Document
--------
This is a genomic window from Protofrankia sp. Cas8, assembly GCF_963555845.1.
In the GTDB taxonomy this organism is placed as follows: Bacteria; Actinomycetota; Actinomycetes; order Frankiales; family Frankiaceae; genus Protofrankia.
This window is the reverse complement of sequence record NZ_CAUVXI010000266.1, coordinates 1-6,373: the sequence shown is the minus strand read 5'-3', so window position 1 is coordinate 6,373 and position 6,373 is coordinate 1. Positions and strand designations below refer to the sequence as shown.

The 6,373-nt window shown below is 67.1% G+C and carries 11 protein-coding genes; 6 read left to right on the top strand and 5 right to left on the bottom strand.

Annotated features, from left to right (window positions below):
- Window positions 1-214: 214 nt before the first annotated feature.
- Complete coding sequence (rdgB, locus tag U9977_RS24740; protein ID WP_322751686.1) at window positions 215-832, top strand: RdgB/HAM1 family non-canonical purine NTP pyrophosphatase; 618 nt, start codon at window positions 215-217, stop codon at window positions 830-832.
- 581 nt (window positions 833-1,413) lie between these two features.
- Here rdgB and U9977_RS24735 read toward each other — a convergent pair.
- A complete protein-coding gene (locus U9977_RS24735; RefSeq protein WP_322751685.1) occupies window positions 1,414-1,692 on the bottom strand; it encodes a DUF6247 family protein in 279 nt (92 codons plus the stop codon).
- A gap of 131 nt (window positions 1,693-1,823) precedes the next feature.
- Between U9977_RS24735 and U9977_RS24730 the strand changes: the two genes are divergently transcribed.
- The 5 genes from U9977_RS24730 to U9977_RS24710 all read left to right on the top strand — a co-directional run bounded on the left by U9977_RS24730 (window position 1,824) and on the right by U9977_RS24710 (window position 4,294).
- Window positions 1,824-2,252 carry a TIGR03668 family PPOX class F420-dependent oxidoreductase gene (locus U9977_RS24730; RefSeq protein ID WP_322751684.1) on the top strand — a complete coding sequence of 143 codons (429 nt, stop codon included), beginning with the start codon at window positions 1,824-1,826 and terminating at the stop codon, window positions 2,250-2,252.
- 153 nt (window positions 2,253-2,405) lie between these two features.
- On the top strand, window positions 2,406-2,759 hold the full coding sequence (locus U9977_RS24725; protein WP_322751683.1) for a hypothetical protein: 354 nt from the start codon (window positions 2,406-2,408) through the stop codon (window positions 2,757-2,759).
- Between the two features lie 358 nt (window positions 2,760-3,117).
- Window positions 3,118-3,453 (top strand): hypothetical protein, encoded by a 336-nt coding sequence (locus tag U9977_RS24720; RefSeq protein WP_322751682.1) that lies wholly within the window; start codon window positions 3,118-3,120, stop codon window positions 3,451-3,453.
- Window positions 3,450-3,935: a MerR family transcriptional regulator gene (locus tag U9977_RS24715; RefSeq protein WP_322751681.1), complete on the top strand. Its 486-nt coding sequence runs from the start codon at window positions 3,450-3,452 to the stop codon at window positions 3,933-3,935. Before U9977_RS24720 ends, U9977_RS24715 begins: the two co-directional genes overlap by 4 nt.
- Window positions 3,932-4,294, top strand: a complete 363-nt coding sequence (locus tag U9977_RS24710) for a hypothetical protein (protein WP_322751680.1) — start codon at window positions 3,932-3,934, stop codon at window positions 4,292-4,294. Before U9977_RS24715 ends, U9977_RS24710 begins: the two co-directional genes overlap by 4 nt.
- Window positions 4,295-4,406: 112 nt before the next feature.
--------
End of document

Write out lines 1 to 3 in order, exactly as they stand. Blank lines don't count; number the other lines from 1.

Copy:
This is a genomic window from Protofrankia sp. Cas8, assembly GCF_963555845.1.
In the GTDB taxonomy this organism is placed as follows: Bacteria; Actinomycetota; Actinomycetes; order Frankiales; family Frankiaceae; genus Protofrankia.
This window is the reverse complement of sequence record NZ_CAUVXI010000266.1, coordinates 1-6,373: the sequence shown is the minus strand read 5'-3', so window position 1 is coordinate 6,373 and position 6,373 is coordinate 1. Positions and strand designations below refer to the sequence as shown.